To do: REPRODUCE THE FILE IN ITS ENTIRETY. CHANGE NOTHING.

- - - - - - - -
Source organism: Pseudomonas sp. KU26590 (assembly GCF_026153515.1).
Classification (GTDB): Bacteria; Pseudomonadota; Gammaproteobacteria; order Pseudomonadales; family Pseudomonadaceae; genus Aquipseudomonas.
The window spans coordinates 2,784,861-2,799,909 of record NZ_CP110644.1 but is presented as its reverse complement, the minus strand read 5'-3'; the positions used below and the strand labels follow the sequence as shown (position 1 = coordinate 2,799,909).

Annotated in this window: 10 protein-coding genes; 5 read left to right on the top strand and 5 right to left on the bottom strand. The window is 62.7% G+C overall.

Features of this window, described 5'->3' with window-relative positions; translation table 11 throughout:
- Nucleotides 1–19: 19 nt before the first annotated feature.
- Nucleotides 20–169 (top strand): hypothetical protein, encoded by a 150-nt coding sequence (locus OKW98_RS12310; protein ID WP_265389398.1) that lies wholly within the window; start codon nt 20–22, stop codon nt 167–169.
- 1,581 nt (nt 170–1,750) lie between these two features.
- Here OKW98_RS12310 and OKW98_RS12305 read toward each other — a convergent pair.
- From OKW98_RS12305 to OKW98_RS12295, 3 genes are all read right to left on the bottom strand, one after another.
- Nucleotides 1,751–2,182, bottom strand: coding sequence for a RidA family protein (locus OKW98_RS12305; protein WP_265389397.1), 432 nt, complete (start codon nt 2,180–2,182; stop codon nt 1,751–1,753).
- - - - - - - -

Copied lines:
Source organism: Pseudomonas sp. KU26590 (assembly GCF_026153515.1).
Classification (GTDB): Bacteria; Pseudomonadota; Gammaproteobacteria; order Pseudomonadales; family Pseudomonadaceae; genus Aquipseudomonas.
The window spans coordinates 2,784,861-2,799,909 of record NZ_CP110644.1 but is presented as its reverse complement, the minus strand read 5'-3'; the positions used below and the strand labels follow the sequence as shown (position 1 = coordinate 2,799,909).

Annotated in this window: 10 protein-coding genes; 5 read left to right on the top strand and 5 right to left on the bottom strand. The window is 62.7% G+C overall.

Features of this window, described 5'->3' with window-relative positions; translation table 11 throughout:
- Nucleotides 1–19: 19 nt before the first annotated feature.
- Nucleotides 20–169 (top strand): hypothetical protein, encoded by a 150-nt coding sequence (locus OKW98_RS12310; protein ID WP_265389398.1) that lies wholly within the window; start codon nt 20–22, stop codon nt 167–169.
- 1,581 nt (nt 170–1,750) lie between these two features.
- Here OKW98_RS12310 and OKW98_RS12305 read toward each other — a convergent pair.
- From OKW98_RS12305 to OKW98_RS12295, 3 genes are all read right to left on the bottom strand, one after another.
- Nucleotides 1,751–2,182, bottom strand: coding sequence for a RidA family protein (locus OKW98_RS12305; protein WP_265389397.1), 432 nt, complete (start codon nt 2,180–2,182; stop codon nt 1,751–1,753).